Horace Freeland Judson, the author of The Eighth Day of Creation (by far the best book on the revolution in biology: vivid, comprehensive, intellectually swashbuckling) is travelling to China for me to write about Chinese attitudes and standards in the life sciences. His thesis: the Confucian ethical system (and its later overlay: a kind of Collectivist Gerontocracy) is not entirely suited to openness or free inquiry and debate. Do I believe this? What do I think about the future of the life sciences in China? My hunch is that the Chinese will be very good at biology, as they seem to be very good at most other organized forms of social behavior. Write and tell me your views.
Here are two interesting, little known facts about Horace, who is a very dear man. First, his daughter is Olivia Judson (pictured), the Dr Tatianna who had sex advice for all of creation. Second, The Eighth Day of Creation was excerpted in its entirety in The New Yorker in three parts by the magazine’s great editor, William Shawn–an event that is commonly thought to have spurred Shawn’s firing. People said, “This is interesting–but did the old boy really have to devote 3 whole issues to an obscure branch of science?”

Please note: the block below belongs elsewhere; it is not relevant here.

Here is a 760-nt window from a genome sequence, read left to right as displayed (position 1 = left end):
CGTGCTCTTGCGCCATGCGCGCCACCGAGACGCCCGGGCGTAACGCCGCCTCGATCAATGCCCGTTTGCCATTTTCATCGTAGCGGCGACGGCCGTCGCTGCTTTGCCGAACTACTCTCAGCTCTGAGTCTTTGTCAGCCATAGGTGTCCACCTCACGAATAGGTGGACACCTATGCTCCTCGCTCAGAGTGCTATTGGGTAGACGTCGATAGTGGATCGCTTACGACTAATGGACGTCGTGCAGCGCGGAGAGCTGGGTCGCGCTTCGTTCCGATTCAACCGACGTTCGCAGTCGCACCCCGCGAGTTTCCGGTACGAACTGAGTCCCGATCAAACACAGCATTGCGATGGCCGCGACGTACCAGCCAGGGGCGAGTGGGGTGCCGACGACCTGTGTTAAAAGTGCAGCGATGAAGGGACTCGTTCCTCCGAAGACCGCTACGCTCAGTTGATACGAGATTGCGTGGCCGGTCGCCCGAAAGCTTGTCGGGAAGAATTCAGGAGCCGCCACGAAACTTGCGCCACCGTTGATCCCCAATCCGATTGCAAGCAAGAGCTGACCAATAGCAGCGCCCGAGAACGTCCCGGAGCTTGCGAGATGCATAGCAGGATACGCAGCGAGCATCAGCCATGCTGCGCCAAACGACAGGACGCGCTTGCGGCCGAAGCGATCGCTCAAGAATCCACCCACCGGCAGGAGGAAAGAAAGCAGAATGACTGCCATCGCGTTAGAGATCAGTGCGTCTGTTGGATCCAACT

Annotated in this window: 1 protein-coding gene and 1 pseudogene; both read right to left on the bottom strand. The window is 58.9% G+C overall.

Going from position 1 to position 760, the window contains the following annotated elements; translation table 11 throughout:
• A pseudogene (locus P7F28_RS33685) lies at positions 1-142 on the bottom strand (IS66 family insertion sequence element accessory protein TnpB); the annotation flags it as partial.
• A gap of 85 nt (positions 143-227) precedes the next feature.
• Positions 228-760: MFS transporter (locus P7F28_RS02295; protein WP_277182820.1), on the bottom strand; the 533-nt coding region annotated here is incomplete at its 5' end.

I find this last fact… I don’t know: piquuant. It is quite unimaginable today that an editor would have the authority to make such an anti-commercial decision: we’re all business people now, answerable to the business interests that govern our publications. But at the same time, no one today needs to be convinced that biology is important.
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"It was in the newspaper, but the towers fell the next day, and what I’d done was quickly lost."
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